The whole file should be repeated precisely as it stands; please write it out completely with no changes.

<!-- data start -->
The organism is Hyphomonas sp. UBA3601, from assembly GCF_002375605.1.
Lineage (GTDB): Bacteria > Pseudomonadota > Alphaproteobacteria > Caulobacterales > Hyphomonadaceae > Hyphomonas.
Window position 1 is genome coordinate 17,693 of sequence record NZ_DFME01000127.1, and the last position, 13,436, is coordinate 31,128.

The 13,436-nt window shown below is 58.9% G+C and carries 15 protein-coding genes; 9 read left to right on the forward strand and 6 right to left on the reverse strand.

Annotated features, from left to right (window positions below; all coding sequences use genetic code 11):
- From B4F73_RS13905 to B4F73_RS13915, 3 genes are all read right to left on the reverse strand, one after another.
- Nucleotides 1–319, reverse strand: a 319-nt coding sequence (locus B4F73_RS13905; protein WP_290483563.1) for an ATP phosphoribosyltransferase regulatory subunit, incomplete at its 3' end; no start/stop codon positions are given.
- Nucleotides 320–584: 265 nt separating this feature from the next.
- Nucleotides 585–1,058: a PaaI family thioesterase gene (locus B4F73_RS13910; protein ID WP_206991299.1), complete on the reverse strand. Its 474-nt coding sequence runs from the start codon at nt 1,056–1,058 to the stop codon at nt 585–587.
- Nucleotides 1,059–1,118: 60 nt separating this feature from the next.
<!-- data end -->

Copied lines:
The organism is Hyphomonas sp. UBA3601, from assembly GCF_002375605.1.
Lineage (GTDB): Bacteria > Pseudomonadota > Alphaproteobacteria > Caulobacterales > Hyphomonadaceae > Hyphomonas.
Window position 1 is genome coordinate 17,693 of sequence record NZ_DFME01000127.1, and the last position, 13,436, is coordinate 31,128.

The 13,436-nt window shown below is 58.9% G+C and carries 15 protein-coding genes; 9 read left to right on the forward strand and 6 right to left on the reverse strand.

Annotated features, from left to right (window positions below; all coding sequences use genetic code 11):
- From B4F73_RS13905 to B4F73_RS13915, 3 genes are all read right to left on the reverse strand, one after another.
- Nucleotides 1–319, reverse strand: a 319-nt coding sequence (locus B4F73_RS13905; protein WP_290483563.1) for an ATP phosphoribosyltransferase regulatory subunit, incomplete at its 3' end; no start/stop codon positions are given.
- Nucleotides 320–584: 265 nt separating this feature from the next.
- Nucleotides 585–1,058: a PaaI family thioesterase gene (locus B4F73_RS13910; protein ID WP_206991299.1), complete on the reverse strand. Its 474-nt coding sequence runs from the start codon at nt 1,056–1,058 to the stop codon at nt 585–587.
- Nucleotides 1,059–1,118: 60 nt separating this feature from the next.